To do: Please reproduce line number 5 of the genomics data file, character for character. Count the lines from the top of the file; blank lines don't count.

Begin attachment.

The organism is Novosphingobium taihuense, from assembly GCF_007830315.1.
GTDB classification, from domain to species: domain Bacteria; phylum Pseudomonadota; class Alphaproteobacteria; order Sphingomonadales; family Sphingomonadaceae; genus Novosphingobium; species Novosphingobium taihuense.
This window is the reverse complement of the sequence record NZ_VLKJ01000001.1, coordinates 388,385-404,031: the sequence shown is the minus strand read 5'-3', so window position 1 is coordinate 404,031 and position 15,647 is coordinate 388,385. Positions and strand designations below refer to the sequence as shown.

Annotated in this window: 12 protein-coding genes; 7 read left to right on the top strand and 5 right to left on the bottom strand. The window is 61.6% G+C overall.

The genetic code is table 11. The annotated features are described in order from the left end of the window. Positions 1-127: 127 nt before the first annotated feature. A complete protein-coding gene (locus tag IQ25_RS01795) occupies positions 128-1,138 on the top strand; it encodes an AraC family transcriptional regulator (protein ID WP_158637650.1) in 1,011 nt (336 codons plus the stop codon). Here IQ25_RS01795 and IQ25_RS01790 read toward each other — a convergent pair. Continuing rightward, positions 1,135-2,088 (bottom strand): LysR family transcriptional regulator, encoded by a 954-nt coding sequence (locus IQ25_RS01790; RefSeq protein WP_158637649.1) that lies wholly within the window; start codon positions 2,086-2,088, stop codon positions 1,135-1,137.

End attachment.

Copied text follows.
The genetic code is table 11. The annotated features are described in order from the left end of the window. Positions 1-127: 127 nt before the first annotated feature. A complete protein-coding gene (locus tag IQ25_RS01795) occupies positions 128-1,138 on the top strand; it encodes an AraC family transcriptional regulator (protein ID WP_158637650.1) in 1,011 nt (336 codons plus the stop codon). Here IQ25_RS01795 and IQ25_RS01790 read toward each other — a convergent pair. Continuing rightward, positions 1,135-2,088 (bottom strand): LysR family transcriptional regulator, encoded by a 954-nt coding sequence (locus IQ25_RS01790; RefSeq protein WP_158637649.1) that lies wholly within the window; start codon positions 2,086-2,088, stop codon positions 1,135-1,137.